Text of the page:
I use duck eggs because chicken eggs give ‘M’ some pretty severe reactions like migraines and vomiting. Something I learned along the way was that different eggs have different proteins. Just because you can’t have chicken eggs does not mean you can’t have duck, goose, or any other kind of egg. The search for duck eggs has become one of my biggest frustrations but being able to have them makes cooking much easier. Below you see the finished product. Grain free pizza topped with homemade venison sausage. It was quite good.
Today we will focus on the sweet plant Stevia.
Many people know that Stevia is a sweetener but don’t know that it is very easy to grow. The best Stevia for you to consume is the green leaf kind. Better yet, buy a plant and grow your own. After reading this post you will never have to buy it again. I purchased my first Stevia plants from a local nursery last spring. The plants in the photo below were grown from cuttings I made in October. They have sat in my kitchen window since and I have only watered them a few times all winter. Originally I used my own compost to plant the cuttings in but since my soil and compost pile are under a few feet of snow yet I used potting soil instead. I am not sure how this worm survived all those months in the pot but it did. Apparently I have some decent compost because two out of the three plants had worms crawling around in them.
Down to the business of making a cutting.
It is very simple. First find a plant that has some bigger leaves (about an inch to an inch and a half long) and cut just above them as you see in the picture. Make another cut just above the next set of leaves and you have made your first Stevia cutting. It is just that simple. No rooting hormone or special steps, just cut and stick it in seed starting mix or potting soil.
The next step is just as easy.
Take a zippered top bag (I use ones I have recycled) and place the well watered cuttings inside them and zip the bag most of the way closed. This will create a mini greenhouse for the cuttings. Stevia is a tropical plant and thrives in warm moist environments.
We live on a lake in Northern Michigan, with a third of an acre of land. The back yard is sloped towards the water, and the front yard is mostly garden and wood from the trees we dropped in the fall.
We don’t have a lot of property. Dad wants to hunt, Mom wants to farm, my sister and I just want a spot where it’s quiet and away from people. We would like to have a smaller house and more land, and talk about it constantly, but we’re not sure if it will ever happen.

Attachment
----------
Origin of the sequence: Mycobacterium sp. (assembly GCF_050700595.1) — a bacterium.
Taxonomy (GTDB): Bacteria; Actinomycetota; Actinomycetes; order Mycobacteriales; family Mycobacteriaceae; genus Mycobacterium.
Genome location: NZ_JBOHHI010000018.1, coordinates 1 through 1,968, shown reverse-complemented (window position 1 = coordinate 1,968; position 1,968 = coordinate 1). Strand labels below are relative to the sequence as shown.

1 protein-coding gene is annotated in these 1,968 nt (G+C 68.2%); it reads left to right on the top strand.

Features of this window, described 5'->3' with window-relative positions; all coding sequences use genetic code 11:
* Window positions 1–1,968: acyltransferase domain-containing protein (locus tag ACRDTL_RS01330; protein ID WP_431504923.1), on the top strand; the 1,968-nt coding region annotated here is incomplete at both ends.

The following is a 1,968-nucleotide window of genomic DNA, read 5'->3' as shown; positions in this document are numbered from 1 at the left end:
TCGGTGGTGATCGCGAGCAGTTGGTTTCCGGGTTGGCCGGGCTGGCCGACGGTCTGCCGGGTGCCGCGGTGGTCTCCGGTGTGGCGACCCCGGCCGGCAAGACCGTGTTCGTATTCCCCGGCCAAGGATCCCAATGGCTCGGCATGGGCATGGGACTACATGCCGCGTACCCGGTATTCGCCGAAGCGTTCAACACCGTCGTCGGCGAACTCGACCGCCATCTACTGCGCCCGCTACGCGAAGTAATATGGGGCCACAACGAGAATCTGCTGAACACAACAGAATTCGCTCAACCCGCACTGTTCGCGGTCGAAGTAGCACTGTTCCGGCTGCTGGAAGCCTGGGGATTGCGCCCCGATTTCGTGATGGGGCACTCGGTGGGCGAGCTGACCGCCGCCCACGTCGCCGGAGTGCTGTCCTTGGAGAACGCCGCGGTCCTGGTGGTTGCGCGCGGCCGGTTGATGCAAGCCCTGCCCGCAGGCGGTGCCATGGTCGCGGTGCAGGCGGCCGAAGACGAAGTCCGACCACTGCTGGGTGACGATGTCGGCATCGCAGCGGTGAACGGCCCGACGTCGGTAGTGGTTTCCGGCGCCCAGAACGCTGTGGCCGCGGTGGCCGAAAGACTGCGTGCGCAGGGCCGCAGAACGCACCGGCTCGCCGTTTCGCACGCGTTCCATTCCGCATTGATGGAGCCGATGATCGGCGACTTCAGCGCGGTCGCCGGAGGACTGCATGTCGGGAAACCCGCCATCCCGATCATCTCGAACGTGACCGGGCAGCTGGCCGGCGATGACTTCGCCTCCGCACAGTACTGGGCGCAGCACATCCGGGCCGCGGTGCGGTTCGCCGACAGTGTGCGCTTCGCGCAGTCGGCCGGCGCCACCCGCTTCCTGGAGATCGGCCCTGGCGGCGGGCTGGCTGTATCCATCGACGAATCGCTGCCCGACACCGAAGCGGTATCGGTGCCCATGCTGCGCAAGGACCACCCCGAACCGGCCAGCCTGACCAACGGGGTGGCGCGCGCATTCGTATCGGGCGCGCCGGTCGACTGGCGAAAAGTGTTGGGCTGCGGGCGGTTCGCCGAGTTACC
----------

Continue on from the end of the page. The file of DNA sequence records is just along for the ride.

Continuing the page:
But we do what we can with what we have, where we are.
Mom, ‘Sid’, stays at home to school us. She cooks nearly all of our food (she and I are on the GAPS diet), gardens, reads about nutrition and essential oils, and runs us everywhere. You can imagine how busy she is.
Dad, ‘T’,provides a lot of the meat we eat through hunting and fishing. He’s often fixing machines up to sell, fixing the many things that break around the house, and building the inventions that Mom thinks up. (If she can think it, he can make it.)
I (16) drag everyone around the state to my violin lessons and gigs, but I get them mini vacations with free hotel rooms and campsites. I’m the dishwasher, which is no small feat since we cook everything and don’t use the microwave, and a guinea pig for Mom’s food and health ideas.
My sister, ‘C’ (14), has a love for animals – specifically horses – and disabled people. She volunteers at a ranch that uses rescued horses therapeutically for both the physically and mentally handicapped. She’s also a cellist, but is not as involved in it as I am. She takes care of the animals at home, too.
We do a lot of things differently from most people, and we do our best to take care of our bodies and creation, as God has told us to do.
We’re not very original, we take a lot of ideas from our friends and the internet. Call us copycats. We’ll all be writing about those things, but most of all, what we’ve learned.